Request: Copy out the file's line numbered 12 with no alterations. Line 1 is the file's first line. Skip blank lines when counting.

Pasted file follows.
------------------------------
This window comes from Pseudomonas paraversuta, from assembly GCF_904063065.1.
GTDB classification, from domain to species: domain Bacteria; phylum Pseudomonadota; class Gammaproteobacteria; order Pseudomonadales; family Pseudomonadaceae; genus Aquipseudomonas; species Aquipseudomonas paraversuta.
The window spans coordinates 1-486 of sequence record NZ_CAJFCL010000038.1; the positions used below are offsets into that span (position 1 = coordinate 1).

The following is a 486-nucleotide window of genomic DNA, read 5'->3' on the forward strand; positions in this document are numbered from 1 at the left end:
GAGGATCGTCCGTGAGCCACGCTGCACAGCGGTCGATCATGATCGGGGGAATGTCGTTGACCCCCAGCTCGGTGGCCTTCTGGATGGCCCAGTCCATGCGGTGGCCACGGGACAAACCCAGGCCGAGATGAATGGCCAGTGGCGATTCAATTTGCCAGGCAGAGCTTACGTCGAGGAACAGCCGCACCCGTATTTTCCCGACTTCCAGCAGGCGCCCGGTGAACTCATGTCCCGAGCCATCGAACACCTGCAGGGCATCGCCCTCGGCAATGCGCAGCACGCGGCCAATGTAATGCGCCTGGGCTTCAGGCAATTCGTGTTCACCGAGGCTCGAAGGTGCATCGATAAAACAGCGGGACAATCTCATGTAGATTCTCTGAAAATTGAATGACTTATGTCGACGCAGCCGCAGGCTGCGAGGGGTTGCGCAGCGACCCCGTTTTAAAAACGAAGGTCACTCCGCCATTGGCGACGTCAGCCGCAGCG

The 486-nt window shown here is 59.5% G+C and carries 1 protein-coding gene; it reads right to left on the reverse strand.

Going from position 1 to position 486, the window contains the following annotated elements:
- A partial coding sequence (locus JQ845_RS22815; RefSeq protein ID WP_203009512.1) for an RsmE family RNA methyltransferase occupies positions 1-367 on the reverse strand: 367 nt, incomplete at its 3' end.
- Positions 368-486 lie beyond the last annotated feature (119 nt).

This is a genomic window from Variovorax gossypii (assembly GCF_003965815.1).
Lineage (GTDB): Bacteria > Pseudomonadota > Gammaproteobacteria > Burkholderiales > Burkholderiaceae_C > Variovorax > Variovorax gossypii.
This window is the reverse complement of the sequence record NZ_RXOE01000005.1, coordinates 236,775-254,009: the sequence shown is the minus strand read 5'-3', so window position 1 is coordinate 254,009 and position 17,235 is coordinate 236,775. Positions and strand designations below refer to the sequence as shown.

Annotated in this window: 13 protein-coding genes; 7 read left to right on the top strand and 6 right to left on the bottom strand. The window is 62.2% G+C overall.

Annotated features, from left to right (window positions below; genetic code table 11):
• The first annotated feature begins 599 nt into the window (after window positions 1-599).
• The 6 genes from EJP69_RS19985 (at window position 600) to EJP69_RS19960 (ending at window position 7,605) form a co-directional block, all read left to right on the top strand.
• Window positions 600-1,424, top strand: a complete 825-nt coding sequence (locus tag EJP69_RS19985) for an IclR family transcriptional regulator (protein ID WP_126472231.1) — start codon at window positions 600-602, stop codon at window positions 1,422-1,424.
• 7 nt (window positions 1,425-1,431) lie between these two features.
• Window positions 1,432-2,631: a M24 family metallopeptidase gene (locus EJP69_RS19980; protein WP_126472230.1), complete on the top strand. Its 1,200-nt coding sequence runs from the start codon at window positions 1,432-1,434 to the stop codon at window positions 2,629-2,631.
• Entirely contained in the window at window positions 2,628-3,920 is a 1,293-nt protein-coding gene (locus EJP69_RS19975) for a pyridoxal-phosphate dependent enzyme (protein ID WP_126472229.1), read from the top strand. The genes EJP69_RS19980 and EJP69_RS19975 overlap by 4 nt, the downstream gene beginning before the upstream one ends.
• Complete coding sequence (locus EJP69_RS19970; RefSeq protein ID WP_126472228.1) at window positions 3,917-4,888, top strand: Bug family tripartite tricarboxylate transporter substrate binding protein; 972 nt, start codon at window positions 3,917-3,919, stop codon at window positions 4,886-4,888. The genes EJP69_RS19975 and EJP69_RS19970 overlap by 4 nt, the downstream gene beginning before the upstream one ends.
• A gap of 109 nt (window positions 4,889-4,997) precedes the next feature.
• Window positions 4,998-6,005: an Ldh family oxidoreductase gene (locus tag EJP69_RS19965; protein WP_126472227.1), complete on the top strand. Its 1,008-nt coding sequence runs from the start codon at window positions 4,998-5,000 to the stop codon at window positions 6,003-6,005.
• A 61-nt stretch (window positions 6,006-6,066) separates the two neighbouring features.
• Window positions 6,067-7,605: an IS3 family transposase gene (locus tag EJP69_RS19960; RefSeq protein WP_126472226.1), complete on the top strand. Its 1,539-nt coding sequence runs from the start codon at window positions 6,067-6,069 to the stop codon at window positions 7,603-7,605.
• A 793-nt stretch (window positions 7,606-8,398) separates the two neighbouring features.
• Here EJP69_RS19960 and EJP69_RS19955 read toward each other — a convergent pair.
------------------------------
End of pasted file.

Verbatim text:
This window is the reverse complement of the sequence record NZ_RXOE01000005.1, coordinates 236,775-254,009: the sequence shown is the minus strand read 5'-3', so window position 1 is coordinate 254,009 and position 17,235 is coordinate 236,775. Positions and strand designations below refer to the sequence as shown.